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World Russian military set to act on presidential ‘agreements’

Russian President Vladimir Putin hands U.S. President Donald Trump a World Cup football during a joint press conference after their summit on July 16, 2018 in Helsinki, Finland.

Chris McGrath/Getty Images

While U.S. politicians are despondent about the outcome of Donald Trump’s summit meeting with Vladimir Putin, Moscow is celebrating − and the Russian military says it is preparing to act on the “agreements” reached between the two presidents in Helsinki.

Russia’s political and media establishment cheered the outcome of the one-day summit, which Finland’s Kauppalehti newspaper summarized with the simple headline: “Trump 0 - Putin 1.”

While Mr. Trump was facing harsh criticism from across the U.S. political spectrum for the deference he had shown to Mr. Putin in Helsinki, Russian Foreign Minister Sergei Lavrov told reporters that the meeting had gone “fabulous … Better than super.”

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The official Rossiisskaya Gazeta newspaper trumpeted Helsinki as a turning point in Russia’s relationship with the West that has been in a deep freeze since Moscow’s 2014 annexation of Crimea, which it seized after sending special forces troops into the Ukrainian territory. “The West’s attempts to isolate Russia failed,” read the headline in the state-run paper, referring to the Obama administration’s policy of trying to force Russia to change its behaviour through economic sanctions and a freeze of high-level contacts.

And while Mr. Putin and Mr. Trump ended their meeting without producing any kind of communiqué or other official document outlining what they had achieved, the Russian military seemed to believe that some sort of understanding had been reached. On Tuesday, the Ministry of Defence announced that it stood ready to begin “practical implementation of the agreements in the sphere of international security reached by Russian and U.S. Presidents.”

The statement raises more questions about what was said – and agreed to – during the one-on-one meeting between Mr. Trump and Mr. Putin, which took up more than half of the four-hour summit. The two leaders met alone for two hours and 10 minutes, with only their translators present, before allowing their delegations to join them.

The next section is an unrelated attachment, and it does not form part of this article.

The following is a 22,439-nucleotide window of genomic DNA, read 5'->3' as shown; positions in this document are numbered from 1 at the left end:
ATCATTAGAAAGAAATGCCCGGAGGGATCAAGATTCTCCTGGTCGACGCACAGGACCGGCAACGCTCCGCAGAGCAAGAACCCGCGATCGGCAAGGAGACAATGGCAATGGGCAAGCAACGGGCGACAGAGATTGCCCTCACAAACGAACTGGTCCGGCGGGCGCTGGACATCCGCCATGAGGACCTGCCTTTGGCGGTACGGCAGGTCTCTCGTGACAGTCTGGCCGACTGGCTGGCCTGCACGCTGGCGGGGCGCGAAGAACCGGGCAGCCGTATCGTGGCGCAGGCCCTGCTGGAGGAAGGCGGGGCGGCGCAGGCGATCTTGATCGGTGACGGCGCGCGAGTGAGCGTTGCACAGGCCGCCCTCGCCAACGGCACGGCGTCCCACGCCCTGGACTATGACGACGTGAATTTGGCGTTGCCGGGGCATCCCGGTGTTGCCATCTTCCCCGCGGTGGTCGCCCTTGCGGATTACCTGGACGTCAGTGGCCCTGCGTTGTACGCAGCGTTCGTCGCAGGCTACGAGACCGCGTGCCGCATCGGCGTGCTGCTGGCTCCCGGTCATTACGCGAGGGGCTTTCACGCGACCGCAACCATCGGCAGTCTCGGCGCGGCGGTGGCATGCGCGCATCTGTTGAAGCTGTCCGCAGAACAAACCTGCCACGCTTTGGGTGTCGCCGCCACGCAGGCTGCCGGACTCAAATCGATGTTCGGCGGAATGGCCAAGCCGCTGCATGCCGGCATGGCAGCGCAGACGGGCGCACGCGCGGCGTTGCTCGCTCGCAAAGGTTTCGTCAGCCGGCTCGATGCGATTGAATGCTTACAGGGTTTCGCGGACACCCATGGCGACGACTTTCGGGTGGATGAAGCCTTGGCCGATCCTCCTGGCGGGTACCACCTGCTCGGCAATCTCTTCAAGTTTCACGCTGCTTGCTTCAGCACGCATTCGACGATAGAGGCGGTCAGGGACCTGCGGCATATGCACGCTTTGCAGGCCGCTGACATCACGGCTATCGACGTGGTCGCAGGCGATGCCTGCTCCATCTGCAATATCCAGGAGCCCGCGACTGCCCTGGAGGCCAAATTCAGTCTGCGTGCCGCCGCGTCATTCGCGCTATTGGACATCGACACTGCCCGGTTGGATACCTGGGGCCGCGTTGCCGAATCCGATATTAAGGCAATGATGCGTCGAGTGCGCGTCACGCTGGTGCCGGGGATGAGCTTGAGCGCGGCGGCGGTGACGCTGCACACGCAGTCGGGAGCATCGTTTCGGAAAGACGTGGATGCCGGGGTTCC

Mr. Putin had a notepad and pen on the table beside him while reporters were present at the start of the private tête-à-tête; Mr. Trump’s side of the table was empty.

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Speaking to reporters in Moscow on Tuesday, Russian military spokesman Major-General Igor Konashenkov provided few details about “the agreements.” He said only that the Russian military leadership was ready to “enliven contact” with the U.S. military regarding “co-operation in Syria, and other topical issues of military security.”

Mr. Putin and Mr. Trump both spoke about Syria during their side-by-side press conference at the Presidential Palace in Helsinki, but made no specific announcement. What they did say, however, hinted at an informal pact that might see the Russian military – which has fought alongside the regime of Bashar al-Assad in Syria’s civil war – provide some kind of buffer between the regime forces and the Israeli-controlled Golan Heights.

“President Putin also is helping Israel. And we both spoke with [Israeli Prime Minister] Bibi Netanyahu, and they would like to do certain things with respect to Syria, having to do with the safety of Israel,” Mr. Trump said. “So, in that respect, we absolutely would like to work in order to help Israel. And Israel would be working with us. So both countries would work jointly.”

Israel’s chief concern is preventing Iran or its allies, including Lebanon’s Hezbollah militia, from establishing bases near the frontier in Golan.